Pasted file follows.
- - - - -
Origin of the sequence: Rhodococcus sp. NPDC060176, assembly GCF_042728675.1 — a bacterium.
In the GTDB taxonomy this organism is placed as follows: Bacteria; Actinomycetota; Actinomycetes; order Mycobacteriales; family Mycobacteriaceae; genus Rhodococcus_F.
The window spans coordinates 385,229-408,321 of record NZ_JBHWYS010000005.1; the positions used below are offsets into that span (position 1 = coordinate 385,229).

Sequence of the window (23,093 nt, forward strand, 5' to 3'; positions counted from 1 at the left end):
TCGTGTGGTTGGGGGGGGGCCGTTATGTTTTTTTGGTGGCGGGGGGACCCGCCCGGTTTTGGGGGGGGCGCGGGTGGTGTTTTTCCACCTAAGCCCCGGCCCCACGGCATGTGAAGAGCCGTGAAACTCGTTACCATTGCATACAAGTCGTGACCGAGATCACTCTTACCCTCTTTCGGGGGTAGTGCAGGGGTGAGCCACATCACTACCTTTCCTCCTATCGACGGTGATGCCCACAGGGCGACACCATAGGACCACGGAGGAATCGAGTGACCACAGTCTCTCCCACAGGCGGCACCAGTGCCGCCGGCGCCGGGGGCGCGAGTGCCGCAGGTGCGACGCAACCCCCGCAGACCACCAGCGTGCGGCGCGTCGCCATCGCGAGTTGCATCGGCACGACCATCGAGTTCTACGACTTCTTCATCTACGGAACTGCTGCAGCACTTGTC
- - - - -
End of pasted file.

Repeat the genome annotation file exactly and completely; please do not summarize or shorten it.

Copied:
Origin of the sequence: Rhodococcus sp. NPDC060176, assembly GCF_042728675.1 — a bacterium.
In the GTDB taxonomy this organism is placed as follows: Bacteria; Actinomycetota; Actinomycetes; order Mycobacteriales; family Mycobacteriaceae; genus Rhodococcus_F.
The window spans coordinates 385,229-408,321 of record NZ_JBHWYS010000005.1; the positions used below are offsets into that span (position 1 = coordinate 385,229).

Sequence of the window (23,093 nt, forward strand, 5' to 3'; positions counted from 1 at the left end):
TCGTGTGGTTGGGGGGGGGCCGTTATGTTTTTTTGGTGGCGGGGGGACCCGCCCGGTTTTGGGGGGGGCGCGGGTGGTGTTTTTCCACCTAAGCCCCGGCCCCACGGCATGTGAAGAGCCGTGAAACTCGTTACCATTGCATACAAGTCGTGACCGAGATCACTCTTACCCTCTTTCGGGGGTAGTGCAGGGGTGAGCCACATCACTACCTTTCCTCCTATCGACGGTGATGCCCACAGGGCGACACCATAGGACCACGGAGGAATCGAGTGACCACAGTCTCTCCCACAGGCGGCACCAGTGCCGCCGGCGCCGGGGGCGCGAGTGCCGCAGGTGCGACGCAACCCCCGCAGACCACCAGCGTGCGGCGCGTCGCCATCGCGAGTTGCATCGGCACGACCATCGAGTTCTACGACTTCTTCATCTACGGAACTGCTGCAGCACTTGTC